Police need more training to deal with street people, says report

Cops need more “harm reduction” training on how to deal with mental health and addictions common among street people

Although there are some Victoria cops who go out of their way to help street people, most police patrolling city streets don’t.

And it is not their fault, according to a preliminary report on Policing, the criminal justice system, and poverty, by the Vancouver Island Public Interest Research Group study.

Cops need more “harm reduction” training on how to deal with mental health and addictions common among street people and find ways combat their “discriminatory” attitudes against them, says a report overview presented to the Victoria Police Board last week by Tamara Herman, VIPIRG research coordinator.

The small amount of harm reduction training currently given the police isn’t enough to be effective, said Herman who oversaw the project that interviewed more than 100 “street involved people” by a 10-member research team including individuals with street life experience.

The aim of the research was to provide a snap shot of how policing in public places and the criminal justice influence the lives of “street involved people,” she said.

Street involved people are those who “experience fluctuating living situations that include shelters, couch-surfing, sleeping on the streets, and in supportive housing at various points of time.”

Although 38 percent of the street people said they had “helpful interactions with police,” almost all the rest said opposite, she said.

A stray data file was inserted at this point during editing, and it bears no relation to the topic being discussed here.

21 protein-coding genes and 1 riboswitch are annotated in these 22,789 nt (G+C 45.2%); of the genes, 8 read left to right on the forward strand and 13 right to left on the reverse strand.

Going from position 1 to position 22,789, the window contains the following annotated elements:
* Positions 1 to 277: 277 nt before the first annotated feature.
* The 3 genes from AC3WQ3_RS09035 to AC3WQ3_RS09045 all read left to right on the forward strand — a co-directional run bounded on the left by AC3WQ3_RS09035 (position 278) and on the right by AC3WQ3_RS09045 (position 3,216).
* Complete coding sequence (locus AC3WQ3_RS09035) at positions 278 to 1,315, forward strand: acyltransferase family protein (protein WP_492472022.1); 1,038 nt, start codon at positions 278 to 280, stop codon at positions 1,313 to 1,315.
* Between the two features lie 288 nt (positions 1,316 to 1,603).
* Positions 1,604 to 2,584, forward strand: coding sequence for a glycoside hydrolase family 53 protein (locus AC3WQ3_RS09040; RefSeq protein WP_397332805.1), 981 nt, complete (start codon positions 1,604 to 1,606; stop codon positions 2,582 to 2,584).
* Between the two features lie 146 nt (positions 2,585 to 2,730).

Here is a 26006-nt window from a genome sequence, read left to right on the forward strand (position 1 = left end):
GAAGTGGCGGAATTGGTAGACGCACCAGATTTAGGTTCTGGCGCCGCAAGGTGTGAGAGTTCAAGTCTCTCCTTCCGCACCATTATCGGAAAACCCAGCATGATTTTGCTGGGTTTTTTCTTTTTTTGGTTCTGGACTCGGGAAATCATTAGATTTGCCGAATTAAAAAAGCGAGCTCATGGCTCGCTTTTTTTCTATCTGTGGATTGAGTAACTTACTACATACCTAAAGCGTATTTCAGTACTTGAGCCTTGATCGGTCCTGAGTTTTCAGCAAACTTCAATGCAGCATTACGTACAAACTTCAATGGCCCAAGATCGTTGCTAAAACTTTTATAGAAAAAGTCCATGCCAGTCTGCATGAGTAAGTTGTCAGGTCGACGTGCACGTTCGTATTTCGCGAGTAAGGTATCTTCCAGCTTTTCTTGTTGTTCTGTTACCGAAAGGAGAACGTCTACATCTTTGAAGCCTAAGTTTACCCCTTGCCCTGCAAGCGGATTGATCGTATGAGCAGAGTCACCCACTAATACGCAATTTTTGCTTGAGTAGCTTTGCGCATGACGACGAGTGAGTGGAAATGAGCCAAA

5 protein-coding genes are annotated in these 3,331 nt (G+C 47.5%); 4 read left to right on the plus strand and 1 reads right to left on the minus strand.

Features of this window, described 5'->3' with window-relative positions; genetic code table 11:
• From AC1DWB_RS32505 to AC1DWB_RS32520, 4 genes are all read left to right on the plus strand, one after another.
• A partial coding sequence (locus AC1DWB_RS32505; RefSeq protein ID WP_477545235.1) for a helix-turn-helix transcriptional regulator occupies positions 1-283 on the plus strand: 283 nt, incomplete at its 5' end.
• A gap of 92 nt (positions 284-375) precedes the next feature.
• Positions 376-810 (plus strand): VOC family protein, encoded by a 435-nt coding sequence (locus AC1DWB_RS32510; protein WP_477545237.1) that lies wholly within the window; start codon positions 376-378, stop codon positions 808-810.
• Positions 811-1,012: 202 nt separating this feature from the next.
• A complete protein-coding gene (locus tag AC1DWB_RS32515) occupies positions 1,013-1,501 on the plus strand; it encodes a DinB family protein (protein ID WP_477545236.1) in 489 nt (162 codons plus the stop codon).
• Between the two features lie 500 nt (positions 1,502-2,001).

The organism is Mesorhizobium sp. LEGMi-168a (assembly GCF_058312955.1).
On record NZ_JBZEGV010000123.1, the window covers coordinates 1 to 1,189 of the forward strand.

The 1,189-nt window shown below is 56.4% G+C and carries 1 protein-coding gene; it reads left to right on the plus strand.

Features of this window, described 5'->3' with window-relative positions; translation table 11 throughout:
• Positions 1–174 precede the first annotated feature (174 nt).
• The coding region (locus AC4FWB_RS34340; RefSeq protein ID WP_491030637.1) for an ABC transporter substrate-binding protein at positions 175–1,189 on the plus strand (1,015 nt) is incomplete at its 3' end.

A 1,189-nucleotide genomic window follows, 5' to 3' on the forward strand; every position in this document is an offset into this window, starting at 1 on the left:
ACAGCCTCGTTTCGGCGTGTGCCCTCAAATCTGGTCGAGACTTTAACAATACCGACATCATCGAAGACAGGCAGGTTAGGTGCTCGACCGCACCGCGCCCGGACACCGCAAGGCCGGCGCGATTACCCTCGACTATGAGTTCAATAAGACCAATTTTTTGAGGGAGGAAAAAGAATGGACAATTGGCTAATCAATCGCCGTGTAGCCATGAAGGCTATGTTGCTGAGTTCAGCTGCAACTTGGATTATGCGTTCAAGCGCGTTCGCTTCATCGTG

Those who felt they have been helped by cops cited personal examples of what they meant: “They watch for my safety while working, ensure I’m okay if high, help me get off the street” and “They drove me to a hospital last night and were really nice” and “They know I am handicapped. Once I passed out and they took me home.”

Most of personal contacts street people said they had with police was either when they were being searched, often because police thought they were high or intoxicated, telling them to move off of public property, or, more than one-third of the time, because they were panhandling, the preliminary report says.

About five per cent of the time their contact was police checking with them to make sure they were okay.

Despite the occasional praise, only three per cent of street people have confidence in the police, the preliminary report said. Forty one per cent said they didn’t have much confidence in the cops with 32 per cent saying they had “no confidence at all.”

Asked whether they thought the cops did a good job protecting them, only six per cent said yes compared to other studies which show 58 percent of the general public thinks police are good at their job.

Almost half of street people – 47 per cent – thought the cops treated them poorly.

Just over a quarter of the street people interviewed conceded the police did an “average job” in protecting them, compared to 42 per cent of the rest of the public.

The final report is expected to be completed and released in the next three or four weeks.